It’s not the end of days, but it’s starting to feel pretty close.
If you haven’t heard, things in this country aren’t going super well (and if you haven’t heard, congratulations, you’re doing an amazing job practicing self-care and you can just skip this article altogether.)
When things around us start to tank, it can be easy to internalize the stress and allow ourselves to tank as well. We neglect our bodies, our minds and ultimately our spirits. And this is a problem, because in order to make meaningful progress in our communities and our nation, we need our bodies strong, our minds healthy and our spirits high.
When you feel yourself starting to collapse under the weight of the world, take a deep breath and take a step back. Practicing self-care may seem like a selfish act, but if reform is a race, it’s the only way we’ll reach the finish line intact.
Talk About Your Feelings But Know When To Take A Break
I went to a Jewish elementary school and even as a kid, I remember being overwhelmed by the sheer amount of Holocaust-related literature and content I was being asked to consume. The photos and stories were graphic and they gave me nightmares for years. When I asked my parents why my teachers were so insistent on making us relive these tragedies, they told me, “We talk about it so we don’t forget. We talk about it so that it never happens again.”
It’s incredibly important to have conversations about racial violence. Talk about police brutality with your friends, your co-workers, your children and your parents. Have real conversations about racism with anyone who will listen—and especially with people who don’t want to.
Talk about what’s happening right now, but know your limits. Recognize when you’re not contributing positively to the conversation anymore or when you just need some time to talk about something else. And, most of all, know when it’s time for you to be quiet and listen.
When so many things are happening in the world, it can feel counterintuitive to cut yourself off from your main source of information. But often, the best way to process everything that’s happening around you is to simply remove yourself from the equation.
When you feel yourself starting to get overwhelmed, get offline. Go outside, take a walk, remind yourself of all the good things that exist in this world. If you can, limit the number of times a day you check social media.
At this point it should go without saying, but whatever you do, don’t read the comments. No one, in the history of the Internet, has ever said, “What a lovely and thoughtful dialogue I just had in the comment section of that political article. My whole worldview has shifted! I must away to the nearest bumper sticker store to buy all new bumper stickers so I can share all my new beliefs with the world!”
Take a break from the Internet. Whatever terrible, heartbreaking news story is developing somewhere on this godforsaken planet will still be happening when you log back on. I promise.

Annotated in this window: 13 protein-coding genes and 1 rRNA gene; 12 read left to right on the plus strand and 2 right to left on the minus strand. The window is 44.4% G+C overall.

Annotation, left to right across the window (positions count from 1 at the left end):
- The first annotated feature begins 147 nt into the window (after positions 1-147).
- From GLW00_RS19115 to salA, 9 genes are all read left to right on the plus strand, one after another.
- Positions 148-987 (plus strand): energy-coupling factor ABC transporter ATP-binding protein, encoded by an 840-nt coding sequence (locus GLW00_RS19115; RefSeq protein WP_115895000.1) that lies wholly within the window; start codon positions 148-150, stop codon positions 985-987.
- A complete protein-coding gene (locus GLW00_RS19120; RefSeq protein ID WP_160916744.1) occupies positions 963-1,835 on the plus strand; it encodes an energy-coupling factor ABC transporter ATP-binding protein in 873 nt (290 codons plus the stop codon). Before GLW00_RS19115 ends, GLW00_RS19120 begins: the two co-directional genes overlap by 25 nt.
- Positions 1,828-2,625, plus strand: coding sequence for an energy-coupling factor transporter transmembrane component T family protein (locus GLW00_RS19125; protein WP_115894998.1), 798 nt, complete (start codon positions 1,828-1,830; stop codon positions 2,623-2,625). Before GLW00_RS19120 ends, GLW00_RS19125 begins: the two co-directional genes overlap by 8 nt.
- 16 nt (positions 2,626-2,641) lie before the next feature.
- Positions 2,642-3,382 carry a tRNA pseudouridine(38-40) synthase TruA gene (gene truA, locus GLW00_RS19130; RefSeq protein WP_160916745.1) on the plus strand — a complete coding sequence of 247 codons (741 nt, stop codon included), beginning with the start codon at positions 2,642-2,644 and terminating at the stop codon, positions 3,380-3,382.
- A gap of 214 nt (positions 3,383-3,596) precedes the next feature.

Know That You Don’t Have To Watch Every Video
It’s vital that we educate ourselves about current events. It’s crucial that we hold our judicial system accountable and continue to press for police reform. We can do better and we cannot allow our society to backslide. Incidents like these cannot be allowed to become weekly occurrences.
If you struggle to watch these videos, that’s okay. All this means is that you’re a human being with a functioning heart.
With that said, you’re not required to watch every video that gets posted online. These videos are captured because they have to be—in a country where people continuously deny the need for movements like #BlackLivesMatter, these videos provide tangible, visual support for why these groups need to exist.
If you struggle to watch these videos, that’s okay. All this means is that you’re a human being with a functioning heart. Take care of it; the last thing this world needs is a bunch of people who have become so numb to violence that it ceases to affect them.
If you don’t feel comfortable watching a video, don’t watch it. And consider adjusting your Facebook video application settings so that videos do not auto-play.
If you’re the one posting the videos, take a second to think about how what you’re posting might affect someone else. Add a trigger warning to your post or consider not posting altogether. Look for opportunities to look out for someone else.
Be Proactive And Productive
In times of crisis, some people grieve by giving back. If you’re looking for a way to contribute, consider donating your money, your energy or your time to the cause.
Donate funds to Alton Sterling’s family to help put his five children through college.
Donate funds to Philando Castile’s family.
Donate funds to the Assist the Officer Foundation to support the families of the five fallen Dallas police pfficers.
Contact your state representative and ask them what steps they’re taking to address police reform in your area.
Get involved with Black Lives Matter or another organization like it. Find an event in your area or start your own event.
Treat Yourself (And Others) As Best You Can
Ultimately, practicing self-care means doing what feels best for your body and your brain. Pay attention to the things that relax you and balance you and then do those things as hard as you can.
Eat three full meals a day. Get enough sleep. Take a break to get outside and exercise. Keep a folder full of puppy GIFs on your computer and play them in times of need. Pay it forward (or, if you’re at a coffee shop, pay it backwards and buy a drink for someone in line behind you). Light that candle you’ve been saving and re-watch any movie with a highly choreographed dance number.
As we’ve seen, time and time again, life is too short not to live well.